Application of Microstructure/Diffusion-Mediated Signals to Study Disease
Matthew Budde1

1Medical College of Wisconsin, United States


This talk will summarize state-of-the-art techniques to probe tissue microstructure and describe ongoing efforts to understand how the biology of nervous system tissue relates to DWI signal and models.


Those interested in using or studying diffusion weighted MRI (DWI) as a biomarker for injury and disease in the brain and spinal cord.


With the information presented, the audience will be better equipped to understand and interpret DWI-based metrics in the context of the tissue microstructure with a focus on neurological disease and injury. The relationship between DWI signals and the underlying pathophysiology will be emphasized. The current status of the field will be summarized and gaps and future directions will be identified with an emphasis on guiding the clinical translation of microstructural imaging.


Diffusion MRI has a remarkable ability to probe the structure of tissues at resolutions far below that of the imaging resolution. It has long history of being a useful to investigate the microscopic structure of the brain and spinal cord, and has a clear and demonstrated utility in clinical diagnosis of cerebral ischemia. However, the promise of using DWI as diagnostic tool in other disorders and injuries has not seen a similar translation from research settings to clinical use. Even well-established methods such as diffusion tensor imaging (DTI) have seen very modest usage in the clinical environment in only a selected situations. This talk will summarize state-of-the-art techniques to probe tissue microstructure and describe ongoing efforts to understand how the biology of nervous system tissue relates to DWI signal and models.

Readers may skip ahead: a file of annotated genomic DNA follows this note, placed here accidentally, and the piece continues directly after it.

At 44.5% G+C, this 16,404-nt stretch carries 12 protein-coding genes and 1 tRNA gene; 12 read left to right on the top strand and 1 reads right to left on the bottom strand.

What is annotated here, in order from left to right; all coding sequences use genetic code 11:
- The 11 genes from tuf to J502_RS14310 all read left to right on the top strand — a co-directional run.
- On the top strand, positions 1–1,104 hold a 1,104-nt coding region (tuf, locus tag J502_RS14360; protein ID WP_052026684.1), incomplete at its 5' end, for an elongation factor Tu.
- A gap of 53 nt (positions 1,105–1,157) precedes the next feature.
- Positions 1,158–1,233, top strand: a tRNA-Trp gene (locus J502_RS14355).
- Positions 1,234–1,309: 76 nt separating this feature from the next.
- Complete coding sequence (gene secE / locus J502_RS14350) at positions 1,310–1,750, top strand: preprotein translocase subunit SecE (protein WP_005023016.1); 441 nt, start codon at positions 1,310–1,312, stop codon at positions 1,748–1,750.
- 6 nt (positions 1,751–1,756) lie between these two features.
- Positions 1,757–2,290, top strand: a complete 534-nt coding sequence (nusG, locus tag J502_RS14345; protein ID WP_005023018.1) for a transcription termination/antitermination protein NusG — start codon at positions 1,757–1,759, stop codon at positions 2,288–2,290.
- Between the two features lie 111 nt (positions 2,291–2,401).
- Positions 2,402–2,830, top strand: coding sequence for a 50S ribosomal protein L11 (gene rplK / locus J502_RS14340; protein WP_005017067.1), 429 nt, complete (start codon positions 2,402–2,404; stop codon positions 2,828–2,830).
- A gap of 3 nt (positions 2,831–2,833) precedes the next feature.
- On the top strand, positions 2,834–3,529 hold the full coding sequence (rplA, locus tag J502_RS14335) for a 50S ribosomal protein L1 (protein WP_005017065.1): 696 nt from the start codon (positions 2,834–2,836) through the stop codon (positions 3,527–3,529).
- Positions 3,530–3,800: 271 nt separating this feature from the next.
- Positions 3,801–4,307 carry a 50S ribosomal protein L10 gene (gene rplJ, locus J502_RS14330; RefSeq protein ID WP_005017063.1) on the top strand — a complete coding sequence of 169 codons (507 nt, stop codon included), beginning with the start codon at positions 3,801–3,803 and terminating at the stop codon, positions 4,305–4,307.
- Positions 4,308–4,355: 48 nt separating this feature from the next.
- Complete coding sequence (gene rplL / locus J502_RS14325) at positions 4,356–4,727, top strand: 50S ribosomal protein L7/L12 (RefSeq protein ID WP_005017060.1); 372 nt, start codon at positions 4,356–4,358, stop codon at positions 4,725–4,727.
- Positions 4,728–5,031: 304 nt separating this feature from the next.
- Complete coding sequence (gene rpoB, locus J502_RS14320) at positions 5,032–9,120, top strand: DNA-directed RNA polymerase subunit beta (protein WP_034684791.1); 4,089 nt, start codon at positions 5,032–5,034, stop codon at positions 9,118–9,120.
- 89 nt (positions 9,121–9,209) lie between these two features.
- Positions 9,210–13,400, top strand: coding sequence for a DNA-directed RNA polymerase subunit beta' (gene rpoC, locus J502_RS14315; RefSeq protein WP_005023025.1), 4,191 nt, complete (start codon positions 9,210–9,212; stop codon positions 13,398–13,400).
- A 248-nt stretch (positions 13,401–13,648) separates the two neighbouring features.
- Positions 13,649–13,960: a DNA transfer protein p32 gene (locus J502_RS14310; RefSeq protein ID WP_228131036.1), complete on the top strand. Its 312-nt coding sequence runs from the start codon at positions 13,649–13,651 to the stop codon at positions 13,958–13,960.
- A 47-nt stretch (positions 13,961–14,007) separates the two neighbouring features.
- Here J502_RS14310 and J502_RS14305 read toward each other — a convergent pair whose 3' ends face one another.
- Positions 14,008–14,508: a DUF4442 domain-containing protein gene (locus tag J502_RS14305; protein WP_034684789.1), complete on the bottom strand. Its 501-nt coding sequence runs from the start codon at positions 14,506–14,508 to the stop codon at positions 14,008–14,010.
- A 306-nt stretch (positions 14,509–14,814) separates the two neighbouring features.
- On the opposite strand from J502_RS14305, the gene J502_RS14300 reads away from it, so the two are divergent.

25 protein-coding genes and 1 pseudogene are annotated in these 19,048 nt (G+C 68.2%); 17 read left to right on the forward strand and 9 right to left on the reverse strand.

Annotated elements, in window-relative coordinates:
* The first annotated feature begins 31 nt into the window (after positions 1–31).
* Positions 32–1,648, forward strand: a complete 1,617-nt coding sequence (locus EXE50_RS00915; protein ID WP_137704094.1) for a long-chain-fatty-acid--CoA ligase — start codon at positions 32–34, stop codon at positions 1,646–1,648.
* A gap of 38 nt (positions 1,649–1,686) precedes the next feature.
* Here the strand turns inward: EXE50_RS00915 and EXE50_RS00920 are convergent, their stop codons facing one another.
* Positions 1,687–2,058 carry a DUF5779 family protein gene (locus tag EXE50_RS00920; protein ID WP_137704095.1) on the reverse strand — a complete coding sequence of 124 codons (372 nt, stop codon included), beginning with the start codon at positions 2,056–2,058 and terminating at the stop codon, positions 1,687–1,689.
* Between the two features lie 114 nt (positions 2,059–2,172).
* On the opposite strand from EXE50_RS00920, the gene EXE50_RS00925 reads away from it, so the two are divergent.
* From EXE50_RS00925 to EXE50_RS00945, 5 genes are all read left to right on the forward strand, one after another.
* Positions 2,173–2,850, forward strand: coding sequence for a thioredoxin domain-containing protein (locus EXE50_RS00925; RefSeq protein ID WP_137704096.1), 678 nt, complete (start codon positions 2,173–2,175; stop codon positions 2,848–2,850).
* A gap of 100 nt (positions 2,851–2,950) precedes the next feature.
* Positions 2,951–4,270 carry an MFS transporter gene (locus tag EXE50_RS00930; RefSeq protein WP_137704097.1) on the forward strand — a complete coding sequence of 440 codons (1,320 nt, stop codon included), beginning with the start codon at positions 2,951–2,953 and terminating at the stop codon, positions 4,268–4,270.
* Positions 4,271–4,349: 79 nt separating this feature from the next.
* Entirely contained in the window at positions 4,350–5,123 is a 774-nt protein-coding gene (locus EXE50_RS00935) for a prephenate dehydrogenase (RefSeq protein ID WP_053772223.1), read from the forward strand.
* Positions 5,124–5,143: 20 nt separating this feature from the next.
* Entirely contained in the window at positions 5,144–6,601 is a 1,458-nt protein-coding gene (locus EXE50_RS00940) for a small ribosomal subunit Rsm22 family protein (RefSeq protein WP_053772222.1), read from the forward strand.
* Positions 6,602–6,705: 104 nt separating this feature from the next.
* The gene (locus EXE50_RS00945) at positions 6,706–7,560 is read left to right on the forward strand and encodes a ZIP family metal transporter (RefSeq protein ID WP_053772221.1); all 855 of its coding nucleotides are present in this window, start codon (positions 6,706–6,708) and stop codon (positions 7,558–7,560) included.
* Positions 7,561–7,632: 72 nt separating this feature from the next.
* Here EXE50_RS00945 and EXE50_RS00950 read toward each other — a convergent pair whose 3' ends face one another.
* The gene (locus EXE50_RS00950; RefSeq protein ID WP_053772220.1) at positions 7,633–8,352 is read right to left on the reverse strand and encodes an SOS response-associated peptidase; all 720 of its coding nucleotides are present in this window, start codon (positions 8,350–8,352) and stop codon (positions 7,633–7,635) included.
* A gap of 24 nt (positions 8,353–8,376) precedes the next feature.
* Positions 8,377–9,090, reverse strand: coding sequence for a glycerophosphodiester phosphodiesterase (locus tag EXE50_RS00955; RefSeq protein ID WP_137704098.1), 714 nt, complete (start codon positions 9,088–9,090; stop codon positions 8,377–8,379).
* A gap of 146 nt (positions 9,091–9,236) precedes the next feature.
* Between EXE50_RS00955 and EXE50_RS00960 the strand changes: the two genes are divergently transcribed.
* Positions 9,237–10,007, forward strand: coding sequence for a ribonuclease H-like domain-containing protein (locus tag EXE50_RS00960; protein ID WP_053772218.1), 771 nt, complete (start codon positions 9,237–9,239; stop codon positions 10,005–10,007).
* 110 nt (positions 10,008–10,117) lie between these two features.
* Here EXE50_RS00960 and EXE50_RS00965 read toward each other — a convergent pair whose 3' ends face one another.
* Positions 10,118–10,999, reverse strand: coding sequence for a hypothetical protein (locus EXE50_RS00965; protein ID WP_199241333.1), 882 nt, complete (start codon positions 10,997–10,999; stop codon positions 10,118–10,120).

DWI, like many other MR contrasts, lacks specificity to a single pathophysiology. Consequently, the biophysics of DWI changes are not straightforward and are hotly contested. Many mathematical frameworks and biologically-inspired models have been proposed and evaluated. Most rely on several common features and differ in subtle ways. For example, biologically-inspired models incorporate several volume fractions each with characteristic diffusivities. Across almost all models, axons are approximated as non-exchanging cylinders with a negligible intra-axonal perpendicular diffusivity and the extra-neurite fraction is approximated as hindered diffusion within a tortuous environment. Models differ in how they handle changes in diffusivities, intra-voxel fiber dispersions, and the presence (or not) of free or restricting isotropic fractions. Each has various approaches for data fitting and assumptions or constraints. After a brief overview of microstructural DWI models, this talk will primarily highlight efforts to examine their validity in relation to gold-standard measures from histologic imaging or under controlled experimental manipulations.